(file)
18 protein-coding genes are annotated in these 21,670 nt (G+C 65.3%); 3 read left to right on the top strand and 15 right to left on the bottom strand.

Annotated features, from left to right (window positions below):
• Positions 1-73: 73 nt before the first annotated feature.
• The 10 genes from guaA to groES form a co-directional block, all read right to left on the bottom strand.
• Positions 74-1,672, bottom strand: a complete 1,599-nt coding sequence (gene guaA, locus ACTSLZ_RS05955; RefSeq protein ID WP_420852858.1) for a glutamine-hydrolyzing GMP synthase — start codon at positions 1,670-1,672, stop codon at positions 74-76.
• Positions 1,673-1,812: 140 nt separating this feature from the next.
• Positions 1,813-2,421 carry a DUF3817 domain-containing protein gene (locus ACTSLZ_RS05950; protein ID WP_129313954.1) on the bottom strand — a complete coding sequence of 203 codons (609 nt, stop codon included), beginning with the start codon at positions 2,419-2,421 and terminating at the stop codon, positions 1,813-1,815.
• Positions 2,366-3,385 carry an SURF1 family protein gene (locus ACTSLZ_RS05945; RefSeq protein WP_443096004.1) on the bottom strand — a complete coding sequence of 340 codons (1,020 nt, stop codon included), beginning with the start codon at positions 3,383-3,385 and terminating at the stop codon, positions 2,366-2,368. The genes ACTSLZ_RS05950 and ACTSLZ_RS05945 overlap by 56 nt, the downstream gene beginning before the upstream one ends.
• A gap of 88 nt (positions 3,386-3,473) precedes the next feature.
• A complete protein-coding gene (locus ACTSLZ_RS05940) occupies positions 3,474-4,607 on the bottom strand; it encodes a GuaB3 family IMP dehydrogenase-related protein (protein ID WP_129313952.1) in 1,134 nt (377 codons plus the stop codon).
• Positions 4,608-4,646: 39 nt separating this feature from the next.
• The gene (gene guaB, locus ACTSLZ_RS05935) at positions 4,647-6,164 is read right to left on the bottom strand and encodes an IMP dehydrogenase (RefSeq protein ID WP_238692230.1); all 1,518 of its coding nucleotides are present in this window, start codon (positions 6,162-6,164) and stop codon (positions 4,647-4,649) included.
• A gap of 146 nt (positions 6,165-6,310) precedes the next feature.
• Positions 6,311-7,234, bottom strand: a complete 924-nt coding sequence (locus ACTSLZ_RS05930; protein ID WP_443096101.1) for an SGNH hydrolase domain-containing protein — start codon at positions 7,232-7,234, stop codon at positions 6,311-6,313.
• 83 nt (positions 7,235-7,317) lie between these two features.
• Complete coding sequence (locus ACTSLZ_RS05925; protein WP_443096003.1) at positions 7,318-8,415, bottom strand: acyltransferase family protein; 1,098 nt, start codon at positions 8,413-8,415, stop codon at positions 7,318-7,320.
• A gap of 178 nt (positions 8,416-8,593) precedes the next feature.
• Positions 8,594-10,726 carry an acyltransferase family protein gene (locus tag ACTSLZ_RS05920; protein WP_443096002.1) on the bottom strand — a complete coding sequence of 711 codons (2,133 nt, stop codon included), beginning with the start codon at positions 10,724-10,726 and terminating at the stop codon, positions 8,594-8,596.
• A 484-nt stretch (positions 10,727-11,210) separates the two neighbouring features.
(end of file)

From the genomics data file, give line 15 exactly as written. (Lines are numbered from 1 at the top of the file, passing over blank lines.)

• 83 nt (positions 7,235-7,317) lie between these two features.